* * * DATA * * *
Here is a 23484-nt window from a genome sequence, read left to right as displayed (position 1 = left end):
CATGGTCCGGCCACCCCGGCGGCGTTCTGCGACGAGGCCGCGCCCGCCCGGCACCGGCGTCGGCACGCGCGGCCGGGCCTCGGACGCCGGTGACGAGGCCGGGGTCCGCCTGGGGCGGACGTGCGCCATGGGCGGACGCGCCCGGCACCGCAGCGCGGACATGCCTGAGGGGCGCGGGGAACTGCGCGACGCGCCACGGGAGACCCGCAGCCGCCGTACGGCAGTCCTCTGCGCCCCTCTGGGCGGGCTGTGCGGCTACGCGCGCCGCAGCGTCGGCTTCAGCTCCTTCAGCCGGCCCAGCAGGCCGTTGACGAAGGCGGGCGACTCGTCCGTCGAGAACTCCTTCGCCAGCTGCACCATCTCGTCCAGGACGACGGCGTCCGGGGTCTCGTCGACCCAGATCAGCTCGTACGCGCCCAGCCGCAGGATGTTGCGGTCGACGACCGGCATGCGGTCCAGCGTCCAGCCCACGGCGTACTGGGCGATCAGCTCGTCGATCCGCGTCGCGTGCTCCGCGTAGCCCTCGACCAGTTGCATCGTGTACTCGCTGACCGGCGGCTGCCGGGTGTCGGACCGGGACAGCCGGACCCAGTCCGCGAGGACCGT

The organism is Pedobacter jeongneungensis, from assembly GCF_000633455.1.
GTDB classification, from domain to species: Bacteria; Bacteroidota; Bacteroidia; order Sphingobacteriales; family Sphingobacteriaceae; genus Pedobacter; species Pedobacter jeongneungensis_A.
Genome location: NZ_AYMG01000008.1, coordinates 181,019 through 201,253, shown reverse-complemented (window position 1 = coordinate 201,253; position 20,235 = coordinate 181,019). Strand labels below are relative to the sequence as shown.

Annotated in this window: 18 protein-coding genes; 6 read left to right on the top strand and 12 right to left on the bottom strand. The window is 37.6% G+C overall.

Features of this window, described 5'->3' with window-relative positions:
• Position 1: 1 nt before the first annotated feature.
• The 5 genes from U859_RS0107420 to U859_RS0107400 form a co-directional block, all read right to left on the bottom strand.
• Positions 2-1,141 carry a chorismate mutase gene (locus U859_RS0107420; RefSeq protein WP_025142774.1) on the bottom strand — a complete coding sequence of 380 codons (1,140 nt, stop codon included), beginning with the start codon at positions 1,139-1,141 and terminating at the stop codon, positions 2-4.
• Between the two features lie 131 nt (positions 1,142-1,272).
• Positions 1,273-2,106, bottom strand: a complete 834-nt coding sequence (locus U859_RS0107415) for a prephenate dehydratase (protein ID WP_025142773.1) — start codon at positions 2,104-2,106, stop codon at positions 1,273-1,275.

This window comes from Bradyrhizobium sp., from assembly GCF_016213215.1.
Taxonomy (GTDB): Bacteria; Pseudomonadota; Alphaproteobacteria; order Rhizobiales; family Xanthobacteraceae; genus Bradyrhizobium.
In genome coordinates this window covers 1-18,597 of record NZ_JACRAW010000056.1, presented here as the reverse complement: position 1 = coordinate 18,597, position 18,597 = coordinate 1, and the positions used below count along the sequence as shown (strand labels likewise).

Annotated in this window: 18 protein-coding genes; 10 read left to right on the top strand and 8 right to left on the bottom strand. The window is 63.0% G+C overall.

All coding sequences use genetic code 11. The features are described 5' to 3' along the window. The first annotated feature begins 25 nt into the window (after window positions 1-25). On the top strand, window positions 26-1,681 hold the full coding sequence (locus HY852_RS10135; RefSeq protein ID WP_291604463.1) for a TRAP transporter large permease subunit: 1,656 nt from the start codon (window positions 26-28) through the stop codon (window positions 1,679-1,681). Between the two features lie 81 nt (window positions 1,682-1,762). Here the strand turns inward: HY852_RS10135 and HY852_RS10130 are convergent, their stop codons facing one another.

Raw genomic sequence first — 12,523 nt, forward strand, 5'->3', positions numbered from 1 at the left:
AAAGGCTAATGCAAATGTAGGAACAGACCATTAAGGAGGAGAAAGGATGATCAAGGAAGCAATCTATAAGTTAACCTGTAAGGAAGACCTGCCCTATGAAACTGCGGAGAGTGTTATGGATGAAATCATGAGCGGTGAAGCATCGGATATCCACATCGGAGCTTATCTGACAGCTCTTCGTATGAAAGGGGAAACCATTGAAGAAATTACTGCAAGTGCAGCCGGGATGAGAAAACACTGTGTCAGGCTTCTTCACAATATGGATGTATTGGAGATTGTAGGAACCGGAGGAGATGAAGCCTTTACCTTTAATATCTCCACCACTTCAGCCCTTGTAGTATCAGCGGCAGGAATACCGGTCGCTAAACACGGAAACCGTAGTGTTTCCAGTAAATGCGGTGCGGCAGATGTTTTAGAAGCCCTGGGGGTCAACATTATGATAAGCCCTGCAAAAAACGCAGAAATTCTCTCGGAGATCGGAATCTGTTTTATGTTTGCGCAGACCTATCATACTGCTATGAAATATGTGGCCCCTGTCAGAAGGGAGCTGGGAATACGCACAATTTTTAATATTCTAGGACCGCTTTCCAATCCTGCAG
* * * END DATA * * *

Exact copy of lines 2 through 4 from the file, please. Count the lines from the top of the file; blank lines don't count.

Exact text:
CATGGTCCGGCCACCCCGGCGGCGTTCTGCGACGAGGCCGCGCCCGCCCGGCACCGGCGTCGGCACGCGCGGCCGGGCCTCGGACGCCGGTGACGAGGCCGGGGTCCGCCTGGGGCGGACGTGCGCCATGGGCGGACGCGCCCGGCACCGCAGCGCGGACATGCCTGAGGGGCGCGGGGAACTGCGCGACGCGCCACGGGAGACCCGCAGCCGCCGTACGGCAGTCCTCTGCGCCCCTCTGGGCGGGCTGTGCGGCTACGCGCGCCGCAGCGTCGGCTTCAGCTCCTTCAGCCGGCCCAGCAGGCCGTTGACGAAGGCGGGCGACTCGTCCGTCGAGAACTCCTTCGCCAGCTGCACCATCTCGTCCAGGACGACGGCGTCCGGGGTCTCGTCGACCCAGATCAGCTCGTACGCGCCCAGCCGCAGGATGTTGCGGTCGACGACCGGCATGCGGTCCAGCGTCCAGCCCACGGCGTACTGGGCGATCAGCTCGTCGATCCGCGTCGCGTGCTCCGCGTAGCCCTCGACCAGTTGCATCGTGTACTCGCTGACCGGCGGCTGCCGGGTGTCGGACCGGGACAGCCGGACCCAGTCCGCGAGGACCGT

The organism is Pedobacter jeongneungensis, from assembly GCF_000633455.1.
GTDB classification, from domain to species: Bacteria; Bacteroidota; Bacteroidia; order Sphingobacteriales; family Sphingobacteriaceae; genus Pedobacter; species Pedobacter jeongneungensis_A.